2. Leave time for settling down after a roughhousing session. Don’t roughhouse just before walking out the door to school, for example.
3. Make eye contact with your child when you roughhouse. Eye contact is an important aspect of social and emotional intelligence and rough and tumble play is a good time to practice this skill.
4. Stop immediately when your child says to stop. Ask why he or she wanted to stop afterward if you are unsure.
5. Beware of tickling. If you choose to tickle your child, watch them carefully when doing so. Laughing during tickling doesn’t always communicate, “Keep tickling me.” The authors suggest “almost tickling” when you just barely tickle the child. This potential tickle can bring on peals of giggles, as well.
Little Roughhousers Grow Up
Sadly, my two older kids have grown too big for many of the roughhousing games listed in this book. But I have roughhousing suggestions for parents of big kids (and let’s face it, we’ll all be those people eventually).
Here’s a variation of one game in the book which works at our house with kids and adults of all sizes.
Two people stand facing each other with arms out straight, and hands clasped with the other person. On the count of 3, begin trying to push the other person backwards (still on their feet), keeping arms straight. This is surprisingly good exercise and fun! My kids beg for more.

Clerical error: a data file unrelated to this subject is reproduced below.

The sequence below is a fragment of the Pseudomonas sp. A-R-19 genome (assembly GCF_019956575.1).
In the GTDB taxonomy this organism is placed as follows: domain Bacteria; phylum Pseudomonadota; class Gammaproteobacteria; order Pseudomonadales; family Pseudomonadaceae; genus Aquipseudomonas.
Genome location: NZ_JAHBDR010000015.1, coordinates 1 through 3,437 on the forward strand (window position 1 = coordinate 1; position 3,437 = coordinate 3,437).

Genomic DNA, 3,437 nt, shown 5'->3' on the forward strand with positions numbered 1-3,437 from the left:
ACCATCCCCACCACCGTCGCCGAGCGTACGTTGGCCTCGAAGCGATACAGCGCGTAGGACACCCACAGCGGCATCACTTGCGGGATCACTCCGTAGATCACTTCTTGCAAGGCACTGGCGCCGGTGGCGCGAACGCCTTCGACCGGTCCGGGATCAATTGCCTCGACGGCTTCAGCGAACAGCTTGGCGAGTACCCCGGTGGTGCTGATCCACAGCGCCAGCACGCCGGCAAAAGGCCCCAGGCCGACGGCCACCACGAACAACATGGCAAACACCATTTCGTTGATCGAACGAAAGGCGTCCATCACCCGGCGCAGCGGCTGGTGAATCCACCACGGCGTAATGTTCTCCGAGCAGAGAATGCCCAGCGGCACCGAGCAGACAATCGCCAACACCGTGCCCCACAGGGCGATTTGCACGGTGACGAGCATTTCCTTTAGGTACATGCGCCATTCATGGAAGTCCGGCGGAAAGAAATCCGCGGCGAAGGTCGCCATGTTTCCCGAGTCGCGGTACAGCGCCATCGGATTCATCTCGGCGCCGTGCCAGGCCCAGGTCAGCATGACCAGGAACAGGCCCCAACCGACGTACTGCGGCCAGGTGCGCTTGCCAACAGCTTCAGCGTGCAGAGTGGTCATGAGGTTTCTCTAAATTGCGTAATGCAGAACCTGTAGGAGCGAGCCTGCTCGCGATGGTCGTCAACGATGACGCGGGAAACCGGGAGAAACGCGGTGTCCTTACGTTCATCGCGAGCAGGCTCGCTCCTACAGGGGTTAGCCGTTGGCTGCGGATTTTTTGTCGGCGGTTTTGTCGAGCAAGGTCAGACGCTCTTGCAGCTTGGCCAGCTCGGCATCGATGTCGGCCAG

A More Structured Rough and Tumble Activity
Another way to handle the need for roughhousing as kids get older and bigger, is to begin a martial art or similar activity involving two people. We chose To-Shin Do for our kids, a defense-oriented martial art which involves strength, strategy, and physical contact. While practicing a martial art isn’t as free-form as roughhousing, To-Shin Do seems to meet a good many of my kids roughhousing drives.
Now I better go rest up because Daniel’s about to get home from middle school and he and I have a straight-armed push roughhousing date soon after he arrives.
I’m sure readers have additional ideas about roughhousing, and I’d love to hear them. Leave a comment below!
By the way, The Art of Roughhousing might be a fun gift for Mother’s or Father’s Day when the time comes.